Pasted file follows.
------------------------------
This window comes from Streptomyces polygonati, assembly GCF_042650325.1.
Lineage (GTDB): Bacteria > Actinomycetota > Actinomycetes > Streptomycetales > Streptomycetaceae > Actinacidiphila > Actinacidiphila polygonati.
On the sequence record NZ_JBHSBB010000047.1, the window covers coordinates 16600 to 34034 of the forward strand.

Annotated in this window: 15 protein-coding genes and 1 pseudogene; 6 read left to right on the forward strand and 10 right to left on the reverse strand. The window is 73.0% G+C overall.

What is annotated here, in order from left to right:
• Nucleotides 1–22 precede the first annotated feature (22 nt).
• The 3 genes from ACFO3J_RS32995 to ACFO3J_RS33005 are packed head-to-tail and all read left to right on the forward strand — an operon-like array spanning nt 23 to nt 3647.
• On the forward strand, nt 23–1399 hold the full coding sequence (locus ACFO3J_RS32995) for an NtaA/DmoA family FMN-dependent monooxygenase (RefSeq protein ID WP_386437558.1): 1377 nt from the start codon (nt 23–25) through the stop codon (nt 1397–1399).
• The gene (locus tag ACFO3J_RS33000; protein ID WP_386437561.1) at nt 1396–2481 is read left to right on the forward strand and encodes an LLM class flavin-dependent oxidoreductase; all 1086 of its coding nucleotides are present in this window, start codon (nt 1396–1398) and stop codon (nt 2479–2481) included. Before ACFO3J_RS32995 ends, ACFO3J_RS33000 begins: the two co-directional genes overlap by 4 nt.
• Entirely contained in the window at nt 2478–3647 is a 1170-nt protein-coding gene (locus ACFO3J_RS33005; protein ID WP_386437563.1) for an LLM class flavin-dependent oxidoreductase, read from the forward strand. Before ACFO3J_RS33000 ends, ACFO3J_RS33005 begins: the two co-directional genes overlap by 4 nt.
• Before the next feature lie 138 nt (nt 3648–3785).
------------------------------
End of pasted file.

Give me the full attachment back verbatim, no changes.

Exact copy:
This window comes from Streptomyces polygonati, assembly GCF_042650325.1.
Lineage (GTDB): Bacteria > Actinomycetota > Actinomycetes > Streptomycetales > Streptomycetaceae > Actinacidiphila > Actinacidiphila polygonati.
On the sequence record NZ_JBHSBB010000047.1, the window covers coordinates 16600 to 34034 of the forward strand.

Annotated in this window: 15 protein-coding genes and 1 pseudogene; 6 read left to right on the forward strand and 10 right to left on the reverse strand. The window is 73.0% G+C overall.

What is annotated here, in order from left to right:
• Nucleotides 1–22 precede the first annotated feature (22 nt).
• The 3 genes from ACFO3J_RS32995 to ACFO3J_RS33005 are packed head-to-tail and all read left to right on the forward strand — an operon-like array spanning nt 23 to nt 3647.
• On the forward strand, nt 23–1399 hold the full coding sequence (locus ACFO3J_RS32995) for an NtaA/DmoA family FMN-dependent monooxygenase (RefSeq protein ID WP_386437558.1): 1377 nt from the start codon (nt 23–25) through the stop codon (nt 1397–1399).
• The gene (locus tag ACFO3J_RS33000; protein ID WP_386437561.1) at nt 1396–2481 is read left to right on the forward strand and encodes an LLM class flavin-dependent oxidoreductase; all 1086 of its coding nucleotides are present in this window, start codon (nt 1396–1398) and stop codon (nt 2479–2481) included. Before ACFO3J_RS32995 ends, ACFO3J_RS33000 begins: the two co-directional genes overlap by 4 nt.
• Entirely contained in the window at nt 2478–3647 is a 1170-nt protein-coding gene (locus ACFO3J_RS33005; protein ID WP_386437563.1) for an LLM class flavin-dependent oxidoreductase, read from the forward strand. Before ACFO3J_RS33000 ends, ACFO3J_RS33005 begins: the two co-directional genes overlap by 4 nt.
• Before the next feature lie 138 nt (nt 3648–3785).